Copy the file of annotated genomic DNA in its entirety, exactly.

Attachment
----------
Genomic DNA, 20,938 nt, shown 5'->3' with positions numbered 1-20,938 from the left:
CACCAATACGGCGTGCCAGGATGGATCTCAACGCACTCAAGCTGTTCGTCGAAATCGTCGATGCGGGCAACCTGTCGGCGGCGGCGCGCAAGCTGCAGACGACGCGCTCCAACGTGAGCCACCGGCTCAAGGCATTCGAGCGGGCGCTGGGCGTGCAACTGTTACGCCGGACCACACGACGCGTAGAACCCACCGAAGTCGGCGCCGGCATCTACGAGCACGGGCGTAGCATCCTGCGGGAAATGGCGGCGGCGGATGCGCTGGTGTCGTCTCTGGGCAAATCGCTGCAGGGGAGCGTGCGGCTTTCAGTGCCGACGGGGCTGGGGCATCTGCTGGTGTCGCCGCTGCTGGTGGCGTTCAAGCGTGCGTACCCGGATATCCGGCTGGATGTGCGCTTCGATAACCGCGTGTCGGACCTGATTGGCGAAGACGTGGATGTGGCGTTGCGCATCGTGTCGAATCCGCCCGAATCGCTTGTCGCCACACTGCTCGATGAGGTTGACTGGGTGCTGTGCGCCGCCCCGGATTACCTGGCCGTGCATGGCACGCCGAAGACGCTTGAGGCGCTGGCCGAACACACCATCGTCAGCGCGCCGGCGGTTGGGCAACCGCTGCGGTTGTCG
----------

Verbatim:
Genomic DNA, 20,938 nt, shown 5'->3' with positions numbered 1-20,938 from the left:
CACCAATACGGCGTGCCAGGATGGATCTCAACGCACTCAAGCTGTTCGTCGAAATCGTCGATGCGGGCAACCTGTCGGCGGCGGCGCGCAAGCTGCAGACGACGCGCTCCAACGTGAGCCACCGGCTCAAGGCATTCGAGCGGGCGCTGGGCGTGCAACTGTTACGCCGGACCACACGACGCGTAGAACCCACCGAAGTCGGCGCCGGCATCTACGAGCACGGGCGTAGCATCCTGCGGGAAATGGCGGCGGCGGATGCGCTGGTGTCGTCTCTGGGCAAATCGCTGCAGGGGAGCGTGCGGCTTTCAGTGCCGACGGGGCTGGGGCATCTGCTGGTGTCGCCGCTGCTGGTGGCGTTCAAGCGTGCGTACCCGGATATCCGGCTGGATGTGCGCTTCGATAACCGCGTGTCGGACCTGATTGGCGAAGACGTGGATGTGGCGTTGCGCATCGTGTCGAATCCGCCCGAATCGCTTGTCGCCACACTGCTCGATGAGGTTGACTGGGTGCTGTGCGCCGCCCCGGATTACCTGGCCGTGCATGGCACGCCGAAGACGCTTGAGGCGCTGGCCGAACACACCATCGTCAGCGCGCCGGCGGTTGGGCAACCGCTGCGGTTGTCG